Learn how to make traditional Venetian papier-mache masks at Ca’ Macana (Calle delle Botteghe off Campo San Barnaba, Dorsoduro 3172, 39 041 2776142, camacana.com), a shop that offers classes in this unusual art form. A large showroom showcases gilded, feathered, and painted masks for sale. If your itinerary happens to include an actual masquerade ball, peruse the costumes available to rent at Atelier Pietro Longhi (Rio terà dei Frari, near the Frari, San Polo 2608, 39 041 714478, pietrolonghi.com). Open by appointment only, the shop designs beautiful gowns and ensembles inspired by 18th– and 19th-century silhouettes.
Fashionistas will find plenty of bespoke clothiers and shoemakers in Venice as well. Check out Atelier Segalin di Daniela Ghezzo (Calle dei Fuseri, San Marco 4365, 39 041 5222115, danielaghezzo.it) for sui generis, handmade fine leather footwear. Green snakeskin booties, anyone? In the same vein, Francis Model (Ruga Ravano, San Polo 773/A, 39 041 5212889, francismodel.it) creates handcrafted, supple leather handbags in eye-popping colors. Compared to other Italian leather brands, Francis Model’s hoboes and cross-body bags are reasonably priced and one-of-a-kind.
Where to Play
Don’t fight it: if you’re in Venice, you’re going to take a gondola ride (without or without a singing gondolier). Numerous companies offer gondola tours of the Grand Canal and side canals that pass by Venice’s most beautiful architectural treasures: the Doge’s Palace, Piazza San Marco, St. Mark’s basilica, the Rialto Bridge and mansions of the Renaissance’s rich and famous. Row Venice (39 347 7250637, rowvenice.org) takes it a step further and teaches landlubbers how to pilot a gondola. Almost all of the non-profit group’s instructors are female, Venetian by birth (or choice) and obsessed with sharing Venice’s voga (rowing) culture with visitors.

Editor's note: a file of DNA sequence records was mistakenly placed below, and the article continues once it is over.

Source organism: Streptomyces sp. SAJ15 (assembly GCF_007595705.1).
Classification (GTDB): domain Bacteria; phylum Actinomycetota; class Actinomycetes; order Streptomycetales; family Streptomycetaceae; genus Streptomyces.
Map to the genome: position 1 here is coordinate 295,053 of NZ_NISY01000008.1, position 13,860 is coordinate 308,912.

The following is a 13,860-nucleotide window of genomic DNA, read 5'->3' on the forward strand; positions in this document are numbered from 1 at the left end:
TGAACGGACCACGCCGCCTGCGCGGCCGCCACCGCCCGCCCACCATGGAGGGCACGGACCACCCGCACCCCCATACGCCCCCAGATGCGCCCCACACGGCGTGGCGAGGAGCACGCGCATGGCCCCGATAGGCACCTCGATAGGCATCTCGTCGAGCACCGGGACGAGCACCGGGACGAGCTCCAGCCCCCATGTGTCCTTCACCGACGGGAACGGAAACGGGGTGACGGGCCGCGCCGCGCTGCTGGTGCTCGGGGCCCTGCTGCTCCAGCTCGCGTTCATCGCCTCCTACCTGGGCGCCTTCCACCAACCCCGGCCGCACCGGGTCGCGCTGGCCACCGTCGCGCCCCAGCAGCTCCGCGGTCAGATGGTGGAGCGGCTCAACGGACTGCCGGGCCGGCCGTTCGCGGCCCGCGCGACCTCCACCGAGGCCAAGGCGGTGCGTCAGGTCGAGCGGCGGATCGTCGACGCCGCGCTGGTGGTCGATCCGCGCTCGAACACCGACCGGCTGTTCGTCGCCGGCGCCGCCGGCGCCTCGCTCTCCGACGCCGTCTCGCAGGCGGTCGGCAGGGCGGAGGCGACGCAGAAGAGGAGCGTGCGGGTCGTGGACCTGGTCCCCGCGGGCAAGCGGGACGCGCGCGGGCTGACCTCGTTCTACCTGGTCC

There are other ways to get see Venice’s sights, of course. Try stand-up paddleboard (SUP) from SUP in Venice (?Castello 5034, 39 339 5659240, supinvenice.com), or a sunset cruise of the lagoons and islands outside the main city by Viator (viator.com). Skip the large, expensive group tours in favor of a walking tour led by an independent guide like Luisella Romeo of SeeVenice (39 349 0848 303, seevenice.it). You’ll see off-the-beaten-path gems and get a more personal feel for the city. Some offer customized itineraries based on particular sights you’re interested in.
Where’s the Gay?
Did you ever read the Thomas Mann novel Death in Venice? Or perhaps you saw the movie directed by Luchino Visconti? That’s a pretty gay-themed story. The reality, though, pales a little in comparison. But because Venice is one of the hottest travel destinations in the world, you’re certain to find LGBT-friendly spots, from romantic hotels to historic cafés. After an exciting day of sightseeing, relax with a cocktail at the chill Caffe Centrale (San Marco Piscina Frezzeria, 1659B, 39 041 8876642, caffecentralevenezia.com). You can also grab a late dinner at the restaurant. It’s a chic place where stylish gay men, lesbians and metrosexuals mingle on most nights.